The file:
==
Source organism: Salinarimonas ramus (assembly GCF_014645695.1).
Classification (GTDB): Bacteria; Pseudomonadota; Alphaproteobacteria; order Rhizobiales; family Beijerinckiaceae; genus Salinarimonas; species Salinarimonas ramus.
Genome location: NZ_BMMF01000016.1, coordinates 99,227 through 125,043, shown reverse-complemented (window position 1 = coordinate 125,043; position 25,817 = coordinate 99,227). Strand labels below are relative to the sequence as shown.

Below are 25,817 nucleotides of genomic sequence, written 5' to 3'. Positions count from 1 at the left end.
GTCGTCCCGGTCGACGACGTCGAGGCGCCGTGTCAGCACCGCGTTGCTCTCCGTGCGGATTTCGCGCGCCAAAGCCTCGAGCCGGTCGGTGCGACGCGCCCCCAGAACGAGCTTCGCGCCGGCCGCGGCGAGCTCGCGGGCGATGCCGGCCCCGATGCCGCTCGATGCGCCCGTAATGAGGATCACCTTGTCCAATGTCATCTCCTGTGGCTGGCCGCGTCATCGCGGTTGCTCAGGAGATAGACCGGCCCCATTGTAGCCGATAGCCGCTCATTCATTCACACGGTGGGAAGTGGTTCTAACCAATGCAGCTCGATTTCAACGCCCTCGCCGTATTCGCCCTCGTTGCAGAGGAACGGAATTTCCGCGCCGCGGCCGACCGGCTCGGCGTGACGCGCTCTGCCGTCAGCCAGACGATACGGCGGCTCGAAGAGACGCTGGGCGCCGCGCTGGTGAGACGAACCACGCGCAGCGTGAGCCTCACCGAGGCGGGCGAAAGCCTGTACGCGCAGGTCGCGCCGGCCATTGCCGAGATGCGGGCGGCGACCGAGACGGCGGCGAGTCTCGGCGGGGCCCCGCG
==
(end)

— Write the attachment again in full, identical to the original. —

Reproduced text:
Source organism: Salinarimonas ramus (assembly GCF_014645695.1).
Classification (GTDB): Bacteria; Pseudomonadota; Alphaproteobacteria; order Rhizobiales; family Beijerinckiaceae; genus Salinarimonas; species Salinarimonas ramus.
Genome location: NZ_BMMF01000016.1, coordinates 99,227 through 125,043, shown reverse-complemented (window position 1 = coordinate 125,043; position 25,817 = coordinate 99,227). Strand labels below are relative to the sequence as shown.

Below are 25,817 nucleotides of genomic sequence, written 5' to 3'. Positions count from 1 at the left end.
GTCGTCCCGGTCGACGACGTCGAGGCGCCGTGTCAGCACCGCGTTGCTCTCCGTGCGGATTTCGCGCGCCAAAGCCTCGAGCCGGTCGGTGCGACGCGCCCCCAGAACGAGCTTCGCGCCGGCCGCGGCGAGCTCGCGGGCGATGCCGGCCCCGATGCCGCTCGATGCGCCCGTAATGAGGATCACCTTGTCCAATGTCATCTCCTGTGGCTGGCCGCGTCATCGCGGTTGCTCAGGAGATAGACCGGCCCCATTGTAGCCGATAGCCGCTCATTCATTCACACGGTGGGAAGTGGTTCTAACCAATGCAGCTCGATTTCAACGCCCTCGCCGTATTCGCCCTCGTTGCAGAGGAACGGAATTTCCGCGCCGCGGCCGACCGGCTCGGCGTGACGCGCTCTGCCGTCAGCCAGACGATACGGCGGCTCGAAGAGACGCTGGGCGCCGCGCTGGTGAGACGAACCACGCGCAGCGTGAGCCTCACCGAGGCGGGCGAAAGCCTGTACGCGCAGGTCGCGCCGGCCATTGCCGAGATGCGGGCGGCGACCGAGACGGCGGCGAGTCTCGGCGGGGCCCCGCG